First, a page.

Chapter

Coming Closer to the King

Michael Hutt

in Unbecoming Citizens

Published in print August 2005 | ISBN: 9780195670608
Published online October 2012 | e-ISBN: 9780199081806 | DOI: http://dx.doi.org/10.1093/acprof:oso/9780195670608.003.0009
Coming Closer to the King

Show Summary Details

Preview

This chapter discusses the radical reforms undertaken by the Bhutanese state after the coronation of the third Wangchuck king in 1952, and their impact upon the Lhotshampas. The reforms of the 1950s can be explained in terms of the personality of King Jigme Dorji Wangchuck and Bhutan's relationship with newly-independent India. After the establishment of the monarchy, innovations in Bhutan included a land reform movement (1952), and the creation of the National Assembly (Tshogdu) in 1953. The Nationality Law of Bhutan (1958) was repeatedly used to grant citizenship to the population of southern Bhutan. Schools in southern Bhutan taught Dzongkha as well as Nepali. The author describes how the Lhotshampa contributed to the building of roads and how they were allowed to settle in the previously forbidden southeastern districts of the country. Integration between southern and northern Bhutan was encouraged.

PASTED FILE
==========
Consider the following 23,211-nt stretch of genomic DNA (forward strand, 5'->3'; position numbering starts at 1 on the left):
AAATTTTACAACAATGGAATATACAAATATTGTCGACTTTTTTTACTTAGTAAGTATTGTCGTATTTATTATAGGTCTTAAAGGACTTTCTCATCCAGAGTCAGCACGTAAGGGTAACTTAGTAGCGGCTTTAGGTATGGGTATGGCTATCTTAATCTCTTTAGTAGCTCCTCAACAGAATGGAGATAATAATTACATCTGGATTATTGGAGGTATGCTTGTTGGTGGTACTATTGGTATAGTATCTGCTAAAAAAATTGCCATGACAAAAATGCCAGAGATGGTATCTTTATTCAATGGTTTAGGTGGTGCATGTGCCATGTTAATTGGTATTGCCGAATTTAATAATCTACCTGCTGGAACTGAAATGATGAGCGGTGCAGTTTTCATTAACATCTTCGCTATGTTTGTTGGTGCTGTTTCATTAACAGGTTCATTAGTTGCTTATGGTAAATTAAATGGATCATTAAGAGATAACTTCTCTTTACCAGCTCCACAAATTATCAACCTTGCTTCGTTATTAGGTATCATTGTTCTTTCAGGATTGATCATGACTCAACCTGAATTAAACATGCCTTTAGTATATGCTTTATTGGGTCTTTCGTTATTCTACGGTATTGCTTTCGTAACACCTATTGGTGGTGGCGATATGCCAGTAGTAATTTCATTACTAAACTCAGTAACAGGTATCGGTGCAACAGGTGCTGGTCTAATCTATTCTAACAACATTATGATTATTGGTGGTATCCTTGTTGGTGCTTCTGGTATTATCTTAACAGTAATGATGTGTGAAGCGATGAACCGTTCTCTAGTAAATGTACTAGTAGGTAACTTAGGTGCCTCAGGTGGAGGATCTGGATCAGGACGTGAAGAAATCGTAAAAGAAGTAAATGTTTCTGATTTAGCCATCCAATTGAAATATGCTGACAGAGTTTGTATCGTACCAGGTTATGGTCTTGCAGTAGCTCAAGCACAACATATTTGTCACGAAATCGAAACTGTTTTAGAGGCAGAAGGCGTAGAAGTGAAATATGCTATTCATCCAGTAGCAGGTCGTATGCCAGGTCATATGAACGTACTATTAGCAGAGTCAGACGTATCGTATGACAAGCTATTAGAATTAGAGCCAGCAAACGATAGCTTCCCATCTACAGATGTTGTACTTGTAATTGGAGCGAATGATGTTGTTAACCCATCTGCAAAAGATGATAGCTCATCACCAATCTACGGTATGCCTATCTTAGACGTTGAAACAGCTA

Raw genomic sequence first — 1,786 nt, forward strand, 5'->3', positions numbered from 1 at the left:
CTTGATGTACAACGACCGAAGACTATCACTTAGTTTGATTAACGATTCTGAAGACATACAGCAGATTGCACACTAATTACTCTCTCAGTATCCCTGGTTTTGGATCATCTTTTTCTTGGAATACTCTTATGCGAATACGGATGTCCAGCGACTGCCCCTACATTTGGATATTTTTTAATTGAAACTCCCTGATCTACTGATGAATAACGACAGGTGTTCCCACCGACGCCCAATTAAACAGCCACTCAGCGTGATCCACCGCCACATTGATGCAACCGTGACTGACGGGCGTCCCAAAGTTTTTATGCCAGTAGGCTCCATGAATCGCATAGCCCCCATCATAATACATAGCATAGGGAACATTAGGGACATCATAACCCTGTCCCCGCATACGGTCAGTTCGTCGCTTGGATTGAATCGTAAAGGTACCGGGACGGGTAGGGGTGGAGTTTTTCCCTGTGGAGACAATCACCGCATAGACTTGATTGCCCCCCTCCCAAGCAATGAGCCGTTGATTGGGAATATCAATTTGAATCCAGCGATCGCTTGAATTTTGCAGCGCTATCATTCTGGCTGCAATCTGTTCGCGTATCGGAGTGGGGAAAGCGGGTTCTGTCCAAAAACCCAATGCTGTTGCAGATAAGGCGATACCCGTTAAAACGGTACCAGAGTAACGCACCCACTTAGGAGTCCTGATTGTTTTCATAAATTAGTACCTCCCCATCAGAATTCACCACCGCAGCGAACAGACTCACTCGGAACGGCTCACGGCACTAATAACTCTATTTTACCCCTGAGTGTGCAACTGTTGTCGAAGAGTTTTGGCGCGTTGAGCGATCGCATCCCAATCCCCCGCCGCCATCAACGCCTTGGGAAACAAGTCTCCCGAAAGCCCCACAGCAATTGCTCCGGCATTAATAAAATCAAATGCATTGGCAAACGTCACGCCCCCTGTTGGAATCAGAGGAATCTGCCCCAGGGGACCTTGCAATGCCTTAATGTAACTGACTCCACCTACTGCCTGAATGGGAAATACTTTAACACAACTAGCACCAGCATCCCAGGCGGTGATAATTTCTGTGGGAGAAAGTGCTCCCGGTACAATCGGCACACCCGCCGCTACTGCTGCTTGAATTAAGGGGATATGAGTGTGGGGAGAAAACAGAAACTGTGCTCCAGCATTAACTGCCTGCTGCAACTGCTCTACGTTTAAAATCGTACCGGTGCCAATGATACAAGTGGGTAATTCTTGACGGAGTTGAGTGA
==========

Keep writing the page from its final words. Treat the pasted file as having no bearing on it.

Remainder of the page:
Keywords: Bhutanese reforms; Bhutanese state; King Jigme Dorji Wangchuck; Lhotshampas; southern Bhutan; Nationality Law; Tshogdu; grant of citizenship; Bhutanese integration

Chapter.  8272 words.  Illustrated.

Subjects: Migration Studies

Full text: subscription required

How to subscribe Recommend to my Librarian

Buy this work at Oxford University Press »

Users without a subscription are not able to see the full content. Please, subscribe or login to access all content.